Here is a brief review of the topics we covered in lessons 7–12.

Coordinate Grid and LEDs

The micro:bit’s 25 LEDs are arranged in a 5x5 grid, with the origin at the top left. Values for both the x and y axes start at zero and increase as you move down and to the right. Individual LEDs can be turned off and on by specifying a pair of coordinates. The current value of an LED can be checked, and its brightness can be changed, as well.


A Boolean is a data type that only has two possible values: True or False. You can use boolean variables to keep track of the state of a game (gameOver is either true or false) or check to see whether a certain action has taken place yet (messageSent is either true or false). Boolean operators such as AND OR and NOT allow you to combine boolean expressions to make more complex conditions.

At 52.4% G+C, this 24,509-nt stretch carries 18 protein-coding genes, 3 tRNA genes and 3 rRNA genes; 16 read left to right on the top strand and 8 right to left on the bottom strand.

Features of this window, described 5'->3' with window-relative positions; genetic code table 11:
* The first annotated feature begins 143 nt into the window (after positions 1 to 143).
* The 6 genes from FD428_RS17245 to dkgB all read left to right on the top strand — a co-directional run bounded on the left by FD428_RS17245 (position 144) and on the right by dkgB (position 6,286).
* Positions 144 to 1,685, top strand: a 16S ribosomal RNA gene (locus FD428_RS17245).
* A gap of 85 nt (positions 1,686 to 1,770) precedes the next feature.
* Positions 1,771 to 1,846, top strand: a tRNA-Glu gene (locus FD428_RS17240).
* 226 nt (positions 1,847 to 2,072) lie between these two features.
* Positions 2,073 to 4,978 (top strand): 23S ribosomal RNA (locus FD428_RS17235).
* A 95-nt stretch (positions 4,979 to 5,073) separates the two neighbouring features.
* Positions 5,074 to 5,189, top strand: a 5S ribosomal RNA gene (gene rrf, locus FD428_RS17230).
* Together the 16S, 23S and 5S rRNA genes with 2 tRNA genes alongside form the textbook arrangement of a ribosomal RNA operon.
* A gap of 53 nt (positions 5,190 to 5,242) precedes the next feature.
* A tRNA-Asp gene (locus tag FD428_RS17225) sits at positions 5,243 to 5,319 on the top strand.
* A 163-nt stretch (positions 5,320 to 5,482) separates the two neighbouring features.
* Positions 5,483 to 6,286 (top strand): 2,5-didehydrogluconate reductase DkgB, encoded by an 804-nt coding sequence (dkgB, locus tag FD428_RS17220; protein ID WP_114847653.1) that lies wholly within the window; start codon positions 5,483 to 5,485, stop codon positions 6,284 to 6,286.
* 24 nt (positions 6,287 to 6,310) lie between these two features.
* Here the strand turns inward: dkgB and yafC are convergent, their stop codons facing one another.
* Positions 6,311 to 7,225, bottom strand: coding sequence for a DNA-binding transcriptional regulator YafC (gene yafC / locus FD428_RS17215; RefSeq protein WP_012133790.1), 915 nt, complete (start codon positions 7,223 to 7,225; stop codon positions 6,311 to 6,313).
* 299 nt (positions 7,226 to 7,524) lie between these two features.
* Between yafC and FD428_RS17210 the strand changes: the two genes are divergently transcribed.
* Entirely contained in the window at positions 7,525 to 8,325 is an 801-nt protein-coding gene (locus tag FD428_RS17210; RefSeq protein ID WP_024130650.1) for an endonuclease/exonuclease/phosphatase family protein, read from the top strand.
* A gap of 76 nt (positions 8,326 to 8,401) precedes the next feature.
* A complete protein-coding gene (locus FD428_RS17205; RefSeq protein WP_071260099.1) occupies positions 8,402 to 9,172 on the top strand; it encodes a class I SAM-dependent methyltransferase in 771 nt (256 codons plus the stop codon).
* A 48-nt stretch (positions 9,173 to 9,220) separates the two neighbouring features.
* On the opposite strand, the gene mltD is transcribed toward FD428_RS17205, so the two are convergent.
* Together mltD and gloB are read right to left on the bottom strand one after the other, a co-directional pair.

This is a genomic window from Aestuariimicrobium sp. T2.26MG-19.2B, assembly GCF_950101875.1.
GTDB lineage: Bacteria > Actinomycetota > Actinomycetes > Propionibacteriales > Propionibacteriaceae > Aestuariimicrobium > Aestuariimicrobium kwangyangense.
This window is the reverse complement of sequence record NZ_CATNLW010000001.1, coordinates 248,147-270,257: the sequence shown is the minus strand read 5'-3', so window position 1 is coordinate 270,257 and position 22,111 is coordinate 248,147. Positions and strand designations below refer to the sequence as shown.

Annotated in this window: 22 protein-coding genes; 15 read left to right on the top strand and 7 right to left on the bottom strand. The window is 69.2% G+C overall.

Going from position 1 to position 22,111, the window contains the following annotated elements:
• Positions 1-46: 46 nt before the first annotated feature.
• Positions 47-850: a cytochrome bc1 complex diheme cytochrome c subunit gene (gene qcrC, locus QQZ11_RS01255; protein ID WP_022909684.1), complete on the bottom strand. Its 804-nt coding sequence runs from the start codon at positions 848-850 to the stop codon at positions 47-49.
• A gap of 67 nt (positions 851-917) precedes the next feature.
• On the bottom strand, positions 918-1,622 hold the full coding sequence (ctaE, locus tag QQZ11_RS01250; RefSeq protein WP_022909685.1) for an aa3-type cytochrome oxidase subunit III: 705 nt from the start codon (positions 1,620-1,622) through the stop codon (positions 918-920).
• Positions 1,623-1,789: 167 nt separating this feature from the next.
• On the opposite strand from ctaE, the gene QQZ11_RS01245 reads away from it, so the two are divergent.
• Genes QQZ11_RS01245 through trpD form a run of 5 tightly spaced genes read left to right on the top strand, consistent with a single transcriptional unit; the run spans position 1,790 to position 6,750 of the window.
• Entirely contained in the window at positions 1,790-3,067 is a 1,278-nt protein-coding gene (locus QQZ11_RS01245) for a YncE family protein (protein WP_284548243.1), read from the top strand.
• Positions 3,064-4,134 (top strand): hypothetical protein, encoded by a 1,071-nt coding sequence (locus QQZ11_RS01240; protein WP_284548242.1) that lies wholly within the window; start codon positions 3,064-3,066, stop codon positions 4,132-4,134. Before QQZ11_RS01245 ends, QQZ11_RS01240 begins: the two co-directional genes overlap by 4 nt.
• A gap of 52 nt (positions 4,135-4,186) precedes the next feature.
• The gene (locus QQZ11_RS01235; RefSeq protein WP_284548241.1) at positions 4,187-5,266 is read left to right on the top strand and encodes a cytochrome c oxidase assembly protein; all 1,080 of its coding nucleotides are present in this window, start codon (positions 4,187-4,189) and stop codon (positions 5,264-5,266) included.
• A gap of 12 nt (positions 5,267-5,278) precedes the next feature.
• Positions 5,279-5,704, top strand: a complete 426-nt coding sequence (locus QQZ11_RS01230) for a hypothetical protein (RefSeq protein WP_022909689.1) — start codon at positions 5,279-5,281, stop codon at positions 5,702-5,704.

Bits, bytes, and binary

Computers work with base-2, which uses binary numbers. Binary numbers only have two possible values: 0 or 1.

Radio communication

A micro:bits can send a combination of strings and numbers using the Radio blocks. The Infection activity is an example of a thought-provoking group simulation that uses the Radio to send and receive data between micro:bits.


Arrays in MakeCode are used to store and retrieve numbers, strings, musical notes, or sprites. Everything in a particular array needs to be the same data type and elements in an array are numbered starting from zero, also called the index. Objects can be accessed, changed, added to, or removed from an array using their index. Three common methods of sorting elements in an array are bubble sort, selection sort, and insertion sort.